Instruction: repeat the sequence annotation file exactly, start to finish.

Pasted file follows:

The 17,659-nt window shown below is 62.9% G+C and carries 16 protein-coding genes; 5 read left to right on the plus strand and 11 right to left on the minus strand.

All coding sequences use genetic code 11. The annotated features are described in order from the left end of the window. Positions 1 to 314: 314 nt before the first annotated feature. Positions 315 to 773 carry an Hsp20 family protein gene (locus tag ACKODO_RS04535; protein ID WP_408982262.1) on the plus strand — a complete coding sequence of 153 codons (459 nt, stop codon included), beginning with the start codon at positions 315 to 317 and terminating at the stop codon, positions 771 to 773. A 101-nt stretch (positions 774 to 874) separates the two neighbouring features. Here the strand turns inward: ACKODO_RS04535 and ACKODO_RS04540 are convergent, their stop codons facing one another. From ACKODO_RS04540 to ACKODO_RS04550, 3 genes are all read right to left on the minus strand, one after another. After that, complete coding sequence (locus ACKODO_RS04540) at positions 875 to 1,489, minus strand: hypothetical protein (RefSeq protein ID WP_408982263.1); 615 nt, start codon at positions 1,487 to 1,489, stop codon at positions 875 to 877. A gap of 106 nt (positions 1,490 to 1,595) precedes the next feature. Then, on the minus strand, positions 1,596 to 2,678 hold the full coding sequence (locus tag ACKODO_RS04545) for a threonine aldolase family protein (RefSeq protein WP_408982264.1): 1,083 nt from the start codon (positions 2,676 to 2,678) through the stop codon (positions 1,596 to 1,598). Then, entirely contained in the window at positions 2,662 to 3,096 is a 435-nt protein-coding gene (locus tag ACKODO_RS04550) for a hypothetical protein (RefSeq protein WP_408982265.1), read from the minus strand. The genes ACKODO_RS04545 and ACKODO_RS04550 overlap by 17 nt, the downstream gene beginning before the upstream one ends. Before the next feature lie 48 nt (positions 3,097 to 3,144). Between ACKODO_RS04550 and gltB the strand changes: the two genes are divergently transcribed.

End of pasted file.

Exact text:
The 17,659-nt window shown below is 62.9% G+C and carries 16 protein-coding genes; 5 read left to right on the plus strand and 11 right to left on the minus strand.

All coding sequences use genetic code 11. The annotated features are described in order from the left end of the window. Positions 1 to 314: 314 nt before the first annotated feature. Positions 315 to 773 carry an Hsp20 family protein gene (locus tag ACKODO_RS04535; protein ID WP_408982262.1) on the plus strand — a complete coding sequence of 153 codons (459 nt, stop codon included), beginning with the start codon at positions 315 to 317 and terminating at the stop codon, positions 771 to 773. A 101-nt stretch (positions 774 to 874) separates the two neighbouring features. Here the strand turns inward: ACKODO_RS04535 and ACKODO_RS04540 are convergent, their stop codons facing one another. From ACKODO_RS04540 to ACKODO_RS04550, 3 genes are all read right to left on the minus strand, one after another. After that, complete coding sequence (locus ACKODO_RS04540) at positions 875 to 1,489, minus strand: hypothetical protein (RefSeq protein ID WP_408982263.1); 615 nt, start codon at positions 1,487 to 1,489, stop codon at positions 875 to 877. A gap of 106 nt (positions 1,490 to 1,595) precedes the next feature. Then, on the minus strand, positions 1,596 to 2,678 hold the full coding sequence (locus tag ACKODO_RS04545) for a threonine aldolase family protein (RefSeq protein WP_408982264.1): 1,083 nt from the start codon (positions 2,676 to 2,678) through the stop codon (positions 1,596 to 1,598). Then, entirely contained in the window at positions 2,662 to 3,096 is a 435-nt protein-coding gene (locus tag ACKODO_RS04550) for a hypothetical protein (RefSeq protein WP_408982265.1), read from the minus strand. The genes ACKODO_RS04545 and ACKODO_RS04550 overlap by 17 nt, the downstream gene beginning before the upstream one ends. Before the next feature lie 48 nt (positions 3,097 to 3,144). Between ACKODO_RS04550 and gltB the strand changes: the two genes are divergently transcribed.